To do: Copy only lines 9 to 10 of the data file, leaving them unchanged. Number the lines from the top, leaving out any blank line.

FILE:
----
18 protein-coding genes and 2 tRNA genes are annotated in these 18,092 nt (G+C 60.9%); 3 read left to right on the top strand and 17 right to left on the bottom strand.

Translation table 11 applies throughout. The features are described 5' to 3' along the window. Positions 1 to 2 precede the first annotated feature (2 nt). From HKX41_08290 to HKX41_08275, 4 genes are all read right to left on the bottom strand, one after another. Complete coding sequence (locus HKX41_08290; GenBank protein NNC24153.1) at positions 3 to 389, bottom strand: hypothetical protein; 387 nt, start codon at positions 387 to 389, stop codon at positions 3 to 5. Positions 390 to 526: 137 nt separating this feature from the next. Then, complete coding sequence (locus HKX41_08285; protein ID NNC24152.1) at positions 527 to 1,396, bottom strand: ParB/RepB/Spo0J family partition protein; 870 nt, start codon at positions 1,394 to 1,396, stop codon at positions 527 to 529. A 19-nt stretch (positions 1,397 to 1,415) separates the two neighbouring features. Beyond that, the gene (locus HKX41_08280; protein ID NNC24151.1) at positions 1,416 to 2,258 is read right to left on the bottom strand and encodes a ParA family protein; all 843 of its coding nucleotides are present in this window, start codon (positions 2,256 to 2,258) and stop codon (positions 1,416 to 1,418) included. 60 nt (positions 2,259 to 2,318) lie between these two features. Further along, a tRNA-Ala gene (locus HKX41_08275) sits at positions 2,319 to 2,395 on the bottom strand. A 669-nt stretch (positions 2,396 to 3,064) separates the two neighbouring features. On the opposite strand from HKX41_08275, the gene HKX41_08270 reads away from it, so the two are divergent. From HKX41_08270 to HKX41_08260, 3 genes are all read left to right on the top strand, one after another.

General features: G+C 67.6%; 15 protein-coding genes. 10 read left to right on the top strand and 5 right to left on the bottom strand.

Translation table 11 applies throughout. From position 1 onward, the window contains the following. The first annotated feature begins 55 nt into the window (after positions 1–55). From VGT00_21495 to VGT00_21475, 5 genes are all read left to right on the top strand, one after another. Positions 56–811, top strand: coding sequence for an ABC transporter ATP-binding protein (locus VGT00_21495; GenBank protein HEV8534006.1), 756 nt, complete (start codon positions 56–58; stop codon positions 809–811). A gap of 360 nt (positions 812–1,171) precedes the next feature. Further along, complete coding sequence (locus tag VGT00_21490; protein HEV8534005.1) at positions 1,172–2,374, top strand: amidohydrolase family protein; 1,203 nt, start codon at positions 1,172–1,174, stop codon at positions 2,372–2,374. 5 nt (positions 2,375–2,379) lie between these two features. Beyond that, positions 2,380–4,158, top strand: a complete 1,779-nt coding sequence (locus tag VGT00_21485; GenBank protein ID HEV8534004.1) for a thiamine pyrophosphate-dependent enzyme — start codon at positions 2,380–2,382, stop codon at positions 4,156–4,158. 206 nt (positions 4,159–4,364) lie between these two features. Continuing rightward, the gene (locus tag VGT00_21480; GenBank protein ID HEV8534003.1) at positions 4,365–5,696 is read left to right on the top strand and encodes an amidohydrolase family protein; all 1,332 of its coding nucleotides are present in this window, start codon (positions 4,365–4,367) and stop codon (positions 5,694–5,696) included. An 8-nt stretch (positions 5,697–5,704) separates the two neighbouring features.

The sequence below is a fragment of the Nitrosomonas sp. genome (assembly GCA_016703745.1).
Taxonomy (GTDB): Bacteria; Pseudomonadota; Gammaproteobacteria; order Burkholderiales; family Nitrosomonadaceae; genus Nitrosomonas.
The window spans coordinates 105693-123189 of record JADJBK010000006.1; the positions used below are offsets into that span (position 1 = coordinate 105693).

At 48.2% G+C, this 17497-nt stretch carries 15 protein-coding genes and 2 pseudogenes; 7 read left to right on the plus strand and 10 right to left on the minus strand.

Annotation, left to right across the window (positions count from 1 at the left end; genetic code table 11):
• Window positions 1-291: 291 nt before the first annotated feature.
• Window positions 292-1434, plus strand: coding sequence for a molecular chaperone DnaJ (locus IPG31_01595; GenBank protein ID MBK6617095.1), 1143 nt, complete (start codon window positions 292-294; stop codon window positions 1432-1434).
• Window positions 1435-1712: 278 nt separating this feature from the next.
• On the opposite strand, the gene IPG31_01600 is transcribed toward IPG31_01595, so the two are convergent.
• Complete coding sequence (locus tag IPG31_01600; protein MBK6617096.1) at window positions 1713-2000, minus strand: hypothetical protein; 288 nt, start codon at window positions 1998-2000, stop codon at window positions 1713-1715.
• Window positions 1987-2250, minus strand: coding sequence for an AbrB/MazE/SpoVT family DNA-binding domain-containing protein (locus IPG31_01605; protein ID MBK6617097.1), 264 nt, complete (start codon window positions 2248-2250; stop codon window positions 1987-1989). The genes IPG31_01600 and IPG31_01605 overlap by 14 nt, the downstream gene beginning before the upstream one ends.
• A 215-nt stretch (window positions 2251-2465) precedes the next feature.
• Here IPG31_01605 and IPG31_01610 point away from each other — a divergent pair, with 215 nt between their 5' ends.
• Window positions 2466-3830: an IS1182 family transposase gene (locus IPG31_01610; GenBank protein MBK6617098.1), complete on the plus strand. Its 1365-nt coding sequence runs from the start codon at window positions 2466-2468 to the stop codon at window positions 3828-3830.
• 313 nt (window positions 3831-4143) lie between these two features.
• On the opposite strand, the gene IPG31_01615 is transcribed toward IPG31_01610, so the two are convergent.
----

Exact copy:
Annotation, left to right across the window (positions count from 1 at the left end; genetic code table 11):
• Window positions 1-291: 291 nt before the first annotated feature.